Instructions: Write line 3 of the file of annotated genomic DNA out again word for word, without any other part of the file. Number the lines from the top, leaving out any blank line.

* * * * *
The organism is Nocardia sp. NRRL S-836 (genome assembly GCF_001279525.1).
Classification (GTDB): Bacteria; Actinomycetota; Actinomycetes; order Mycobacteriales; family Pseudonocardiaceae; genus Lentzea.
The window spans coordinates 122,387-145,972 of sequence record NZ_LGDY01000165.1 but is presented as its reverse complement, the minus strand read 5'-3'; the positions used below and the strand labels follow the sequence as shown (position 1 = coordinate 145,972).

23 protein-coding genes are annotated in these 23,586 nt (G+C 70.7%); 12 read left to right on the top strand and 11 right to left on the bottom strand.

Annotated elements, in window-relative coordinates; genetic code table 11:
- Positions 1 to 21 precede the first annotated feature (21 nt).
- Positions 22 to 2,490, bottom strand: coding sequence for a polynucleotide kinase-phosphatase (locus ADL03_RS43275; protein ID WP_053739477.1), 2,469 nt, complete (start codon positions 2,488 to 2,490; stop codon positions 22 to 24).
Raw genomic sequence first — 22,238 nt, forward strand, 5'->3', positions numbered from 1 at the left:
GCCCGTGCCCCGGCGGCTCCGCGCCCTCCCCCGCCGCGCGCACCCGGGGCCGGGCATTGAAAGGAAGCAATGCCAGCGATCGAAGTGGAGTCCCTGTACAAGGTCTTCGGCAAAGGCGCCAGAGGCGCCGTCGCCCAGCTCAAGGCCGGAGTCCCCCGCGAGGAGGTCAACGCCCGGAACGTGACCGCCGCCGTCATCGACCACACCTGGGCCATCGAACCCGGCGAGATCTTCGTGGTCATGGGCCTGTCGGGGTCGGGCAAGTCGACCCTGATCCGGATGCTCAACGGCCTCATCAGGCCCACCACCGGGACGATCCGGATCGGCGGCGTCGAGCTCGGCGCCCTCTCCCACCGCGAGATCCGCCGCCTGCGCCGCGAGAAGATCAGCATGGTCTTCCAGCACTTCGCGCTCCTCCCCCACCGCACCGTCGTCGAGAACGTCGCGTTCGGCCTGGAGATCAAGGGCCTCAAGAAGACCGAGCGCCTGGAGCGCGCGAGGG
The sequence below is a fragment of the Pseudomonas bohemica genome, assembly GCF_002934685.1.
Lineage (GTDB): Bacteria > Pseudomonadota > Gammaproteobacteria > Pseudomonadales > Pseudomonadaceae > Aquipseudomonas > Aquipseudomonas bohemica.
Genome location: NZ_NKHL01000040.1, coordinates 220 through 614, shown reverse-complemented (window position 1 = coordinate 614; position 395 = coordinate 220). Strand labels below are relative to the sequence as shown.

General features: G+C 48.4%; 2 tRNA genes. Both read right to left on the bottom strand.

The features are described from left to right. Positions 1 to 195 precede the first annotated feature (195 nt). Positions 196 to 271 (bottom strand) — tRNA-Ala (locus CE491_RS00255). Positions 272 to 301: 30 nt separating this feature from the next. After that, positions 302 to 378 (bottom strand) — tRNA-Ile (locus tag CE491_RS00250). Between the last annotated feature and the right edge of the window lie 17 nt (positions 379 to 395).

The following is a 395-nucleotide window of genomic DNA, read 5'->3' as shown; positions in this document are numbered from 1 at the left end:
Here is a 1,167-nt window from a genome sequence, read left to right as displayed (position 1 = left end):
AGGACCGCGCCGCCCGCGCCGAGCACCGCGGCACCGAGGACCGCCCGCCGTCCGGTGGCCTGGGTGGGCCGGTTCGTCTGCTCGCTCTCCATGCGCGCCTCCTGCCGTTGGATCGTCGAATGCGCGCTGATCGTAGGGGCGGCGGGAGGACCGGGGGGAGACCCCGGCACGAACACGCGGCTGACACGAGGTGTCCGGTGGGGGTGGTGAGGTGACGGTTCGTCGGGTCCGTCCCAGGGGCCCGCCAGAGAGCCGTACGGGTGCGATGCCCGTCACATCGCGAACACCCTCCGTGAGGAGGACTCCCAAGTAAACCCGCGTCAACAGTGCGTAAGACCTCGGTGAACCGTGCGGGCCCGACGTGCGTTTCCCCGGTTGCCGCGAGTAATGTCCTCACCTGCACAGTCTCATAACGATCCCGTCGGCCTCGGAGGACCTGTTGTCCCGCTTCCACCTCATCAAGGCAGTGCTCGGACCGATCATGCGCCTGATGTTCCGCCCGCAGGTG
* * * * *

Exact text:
The window spans coordinates 122,387-145,972 of sequence record NZ_LGDY01000165.1 but is presented as its reverse complement, the minus strand read 5'-3'; the positions used below and the strand labels follow the sequence as shown (position 1 = coordinate 145,972).